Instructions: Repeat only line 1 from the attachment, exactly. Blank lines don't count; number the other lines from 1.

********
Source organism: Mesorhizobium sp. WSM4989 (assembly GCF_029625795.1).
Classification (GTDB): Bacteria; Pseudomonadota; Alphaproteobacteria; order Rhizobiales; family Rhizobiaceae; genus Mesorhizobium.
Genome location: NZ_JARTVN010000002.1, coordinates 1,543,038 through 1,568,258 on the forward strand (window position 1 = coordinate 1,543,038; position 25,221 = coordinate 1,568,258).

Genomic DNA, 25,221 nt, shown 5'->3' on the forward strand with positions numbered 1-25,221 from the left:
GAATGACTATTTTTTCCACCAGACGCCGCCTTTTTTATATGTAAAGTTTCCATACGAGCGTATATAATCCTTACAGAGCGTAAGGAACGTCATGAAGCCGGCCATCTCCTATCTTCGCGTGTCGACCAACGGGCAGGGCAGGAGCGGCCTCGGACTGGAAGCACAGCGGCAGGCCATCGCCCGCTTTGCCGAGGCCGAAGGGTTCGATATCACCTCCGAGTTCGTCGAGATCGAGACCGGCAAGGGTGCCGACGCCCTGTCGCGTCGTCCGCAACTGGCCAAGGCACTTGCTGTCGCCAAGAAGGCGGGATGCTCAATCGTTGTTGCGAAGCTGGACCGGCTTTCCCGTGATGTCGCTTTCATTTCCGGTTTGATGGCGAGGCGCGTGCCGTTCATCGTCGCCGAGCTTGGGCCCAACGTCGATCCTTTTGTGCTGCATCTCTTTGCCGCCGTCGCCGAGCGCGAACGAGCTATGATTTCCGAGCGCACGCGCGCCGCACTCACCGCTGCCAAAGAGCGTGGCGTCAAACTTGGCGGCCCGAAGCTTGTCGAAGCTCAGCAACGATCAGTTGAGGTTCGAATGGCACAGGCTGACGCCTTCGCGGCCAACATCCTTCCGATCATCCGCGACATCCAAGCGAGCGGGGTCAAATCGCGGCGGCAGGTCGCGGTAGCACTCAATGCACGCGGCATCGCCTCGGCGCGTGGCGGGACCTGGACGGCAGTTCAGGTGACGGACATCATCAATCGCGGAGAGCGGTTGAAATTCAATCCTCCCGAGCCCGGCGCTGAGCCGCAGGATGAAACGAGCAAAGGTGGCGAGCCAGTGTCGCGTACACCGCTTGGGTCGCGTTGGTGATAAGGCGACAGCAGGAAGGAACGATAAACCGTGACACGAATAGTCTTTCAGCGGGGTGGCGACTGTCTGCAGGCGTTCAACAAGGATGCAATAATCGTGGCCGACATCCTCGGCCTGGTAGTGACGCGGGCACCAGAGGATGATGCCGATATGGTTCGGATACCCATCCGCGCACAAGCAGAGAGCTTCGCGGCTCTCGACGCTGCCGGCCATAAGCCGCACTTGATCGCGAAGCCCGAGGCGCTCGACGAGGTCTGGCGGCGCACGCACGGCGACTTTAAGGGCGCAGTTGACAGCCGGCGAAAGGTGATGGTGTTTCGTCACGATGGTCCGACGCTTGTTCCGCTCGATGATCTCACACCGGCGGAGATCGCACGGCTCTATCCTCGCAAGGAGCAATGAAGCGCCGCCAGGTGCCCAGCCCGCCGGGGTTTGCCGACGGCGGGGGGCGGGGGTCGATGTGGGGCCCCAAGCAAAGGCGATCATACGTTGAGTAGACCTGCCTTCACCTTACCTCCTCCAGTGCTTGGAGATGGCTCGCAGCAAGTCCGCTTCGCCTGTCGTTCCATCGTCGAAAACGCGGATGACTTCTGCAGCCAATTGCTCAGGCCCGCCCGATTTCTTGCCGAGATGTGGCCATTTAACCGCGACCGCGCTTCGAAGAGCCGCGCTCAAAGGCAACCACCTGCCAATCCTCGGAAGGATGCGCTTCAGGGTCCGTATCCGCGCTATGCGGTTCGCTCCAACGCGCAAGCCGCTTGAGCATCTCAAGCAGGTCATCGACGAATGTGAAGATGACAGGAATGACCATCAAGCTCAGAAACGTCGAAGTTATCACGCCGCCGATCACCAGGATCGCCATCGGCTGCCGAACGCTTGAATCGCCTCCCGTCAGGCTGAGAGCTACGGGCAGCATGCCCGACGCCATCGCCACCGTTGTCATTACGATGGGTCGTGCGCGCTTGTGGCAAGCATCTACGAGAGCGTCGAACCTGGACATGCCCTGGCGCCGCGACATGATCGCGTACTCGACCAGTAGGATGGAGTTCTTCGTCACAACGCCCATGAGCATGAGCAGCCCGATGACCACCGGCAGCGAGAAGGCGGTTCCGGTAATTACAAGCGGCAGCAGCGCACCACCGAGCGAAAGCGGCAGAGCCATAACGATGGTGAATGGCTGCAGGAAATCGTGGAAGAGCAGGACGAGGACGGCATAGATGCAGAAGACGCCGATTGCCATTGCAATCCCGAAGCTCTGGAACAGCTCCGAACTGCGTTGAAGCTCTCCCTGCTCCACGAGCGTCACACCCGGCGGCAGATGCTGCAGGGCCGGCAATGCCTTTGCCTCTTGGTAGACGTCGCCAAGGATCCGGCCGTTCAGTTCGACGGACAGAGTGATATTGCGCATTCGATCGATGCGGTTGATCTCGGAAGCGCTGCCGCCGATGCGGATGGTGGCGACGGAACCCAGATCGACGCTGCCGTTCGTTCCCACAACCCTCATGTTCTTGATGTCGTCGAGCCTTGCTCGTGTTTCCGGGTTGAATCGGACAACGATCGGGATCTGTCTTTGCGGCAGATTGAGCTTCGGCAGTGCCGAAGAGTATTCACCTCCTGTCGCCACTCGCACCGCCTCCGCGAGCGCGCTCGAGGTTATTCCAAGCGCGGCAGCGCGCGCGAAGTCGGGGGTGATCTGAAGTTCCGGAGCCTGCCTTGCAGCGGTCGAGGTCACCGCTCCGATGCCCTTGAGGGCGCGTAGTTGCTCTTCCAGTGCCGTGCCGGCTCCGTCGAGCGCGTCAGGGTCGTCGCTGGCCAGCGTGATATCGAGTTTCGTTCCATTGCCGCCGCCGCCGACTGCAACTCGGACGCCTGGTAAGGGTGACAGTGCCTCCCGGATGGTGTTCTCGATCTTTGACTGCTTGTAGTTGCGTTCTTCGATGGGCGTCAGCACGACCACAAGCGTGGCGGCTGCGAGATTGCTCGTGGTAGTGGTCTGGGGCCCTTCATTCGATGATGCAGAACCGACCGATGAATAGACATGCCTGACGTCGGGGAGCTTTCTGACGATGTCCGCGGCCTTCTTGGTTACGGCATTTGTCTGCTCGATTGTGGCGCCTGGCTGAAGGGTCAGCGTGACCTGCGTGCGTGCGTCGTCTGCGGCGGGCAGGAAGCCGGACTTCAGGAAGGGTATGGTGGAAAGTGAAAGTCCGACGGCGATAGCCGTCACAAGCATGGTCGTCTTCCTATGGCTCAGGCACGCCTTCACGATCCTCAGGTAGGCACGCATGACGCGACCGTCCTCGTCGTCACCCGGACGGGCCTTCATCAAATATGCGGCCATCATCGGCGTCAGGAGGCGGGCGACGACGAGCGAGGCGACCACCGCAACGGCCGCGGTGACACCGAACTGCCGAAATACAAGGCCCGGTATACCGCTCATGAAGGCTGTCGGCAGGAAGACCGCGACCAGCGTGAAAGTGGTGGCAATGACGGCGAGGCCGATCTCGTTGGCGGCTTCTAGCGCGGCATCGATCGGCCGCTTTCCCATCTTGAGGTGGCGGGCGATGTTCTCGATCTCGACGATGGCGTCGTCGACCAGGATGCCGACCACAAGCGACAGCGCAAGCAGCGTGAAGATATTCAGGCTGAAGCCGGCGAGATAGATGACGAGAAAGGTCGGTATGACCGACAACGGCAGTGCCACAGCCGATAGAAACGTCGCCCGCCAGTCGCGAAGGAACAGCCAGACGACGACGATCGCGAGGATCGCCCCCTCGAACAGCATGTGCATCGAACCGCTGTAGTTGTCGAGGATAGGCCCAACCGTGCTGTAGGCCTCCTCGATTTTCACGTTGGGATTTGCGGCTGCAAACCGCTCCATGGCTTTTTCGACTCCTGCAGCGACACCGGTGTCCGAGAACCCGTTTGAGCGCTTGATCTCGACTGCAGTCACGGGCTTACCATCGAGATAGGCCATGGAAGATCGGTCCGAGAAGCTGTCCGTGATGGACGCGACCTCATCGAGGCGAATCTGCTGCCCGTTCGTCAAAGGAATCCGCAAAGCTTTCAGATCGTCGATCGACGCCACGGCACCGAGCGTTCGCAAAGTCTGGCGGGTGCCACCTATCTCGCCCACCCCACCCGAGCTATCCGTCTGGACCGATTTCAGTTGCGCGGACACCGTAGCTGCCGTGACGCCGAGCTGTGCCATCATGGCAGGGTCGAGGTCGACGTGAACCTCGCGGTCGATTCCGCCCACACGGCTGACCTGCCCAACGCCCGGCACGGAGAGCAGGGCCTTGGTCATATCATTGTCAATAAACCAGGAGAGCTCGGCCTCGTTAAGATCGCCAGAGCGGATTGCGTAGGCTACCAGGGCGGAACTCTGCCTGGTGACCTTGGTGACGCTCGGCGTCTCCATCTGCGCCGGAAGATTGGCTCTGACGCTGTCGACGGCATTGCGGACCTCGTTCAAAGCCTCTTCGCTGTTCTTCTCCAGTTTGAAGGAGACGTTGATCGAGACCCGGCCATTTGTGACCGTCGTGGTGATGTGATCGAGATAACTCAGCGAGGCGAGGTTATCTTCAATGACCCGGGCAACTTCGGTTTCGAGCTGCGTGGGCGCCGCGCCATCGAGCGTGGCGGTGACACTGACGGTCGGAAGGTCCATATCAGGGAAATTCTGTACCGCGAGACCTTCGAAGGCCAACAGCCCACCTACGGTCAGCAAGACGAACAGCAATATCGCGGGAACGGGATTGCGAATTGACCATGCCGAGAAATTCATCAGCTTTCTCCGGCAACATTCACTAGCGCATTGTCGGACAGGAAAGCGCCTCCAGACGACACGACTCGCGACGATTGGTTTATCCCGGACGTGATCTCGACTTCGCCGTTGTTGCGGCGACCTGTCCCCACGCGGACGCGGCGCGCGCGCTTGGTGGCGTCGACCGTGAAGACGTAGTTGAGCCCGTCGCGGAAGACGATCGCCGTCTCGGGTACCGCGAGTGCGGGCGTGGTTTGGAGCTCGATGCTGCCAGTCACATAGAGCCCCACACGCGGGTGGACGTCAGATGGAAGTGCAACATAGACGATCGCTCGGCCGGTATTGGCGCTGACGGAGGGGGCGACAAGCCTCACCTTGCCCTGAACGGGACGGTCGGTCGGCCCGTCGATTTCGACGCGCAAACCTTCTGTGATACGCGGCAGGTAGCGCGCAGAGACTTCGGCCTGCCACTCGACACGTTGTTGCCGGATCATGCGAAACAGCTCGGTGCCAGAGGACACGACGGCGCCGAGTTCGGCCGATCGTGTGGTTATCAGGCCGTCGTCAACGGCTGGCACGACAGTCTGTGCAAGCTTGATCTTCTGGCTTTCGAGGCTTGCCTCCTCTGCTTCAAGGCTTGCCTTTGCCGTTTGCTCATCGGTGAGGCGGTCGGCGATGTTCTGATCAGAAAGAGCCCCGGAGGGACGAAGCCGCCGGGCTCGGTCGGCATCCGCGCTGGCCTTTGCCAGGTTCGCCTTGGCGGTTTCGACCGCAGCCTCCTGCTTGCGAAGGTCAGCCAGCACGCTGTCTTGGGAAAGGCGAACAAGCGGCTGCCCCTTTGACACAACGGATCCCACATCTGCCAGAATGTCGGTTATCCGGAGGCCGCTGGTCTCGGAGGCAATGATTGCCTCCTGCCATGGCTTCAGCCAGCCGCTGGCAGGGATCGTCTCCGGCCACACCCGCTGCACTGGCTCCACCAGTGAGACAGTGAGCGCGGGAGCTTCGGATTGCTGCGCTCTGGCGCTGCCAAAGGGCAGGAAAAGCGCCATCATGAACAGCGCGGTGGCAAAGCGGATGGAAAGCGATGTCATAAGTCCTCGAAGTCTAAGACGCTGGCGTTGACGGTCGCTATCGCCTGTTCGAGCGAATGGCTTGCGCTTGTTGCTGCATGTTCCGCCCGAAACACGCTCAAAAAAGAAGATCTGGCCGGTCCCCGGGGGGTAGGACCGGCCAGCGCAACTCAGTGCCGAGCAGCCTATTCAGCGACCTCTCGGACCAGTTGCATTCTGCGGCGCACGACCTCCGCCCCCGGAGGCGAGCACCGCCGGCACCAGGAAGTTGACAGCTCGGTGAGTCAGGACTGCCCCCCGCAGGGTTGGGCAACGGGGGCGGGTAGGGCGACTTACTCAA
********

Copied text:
Source organism: Mesorhizobium sp. WSM4989 (assembly GCF_029625795.1).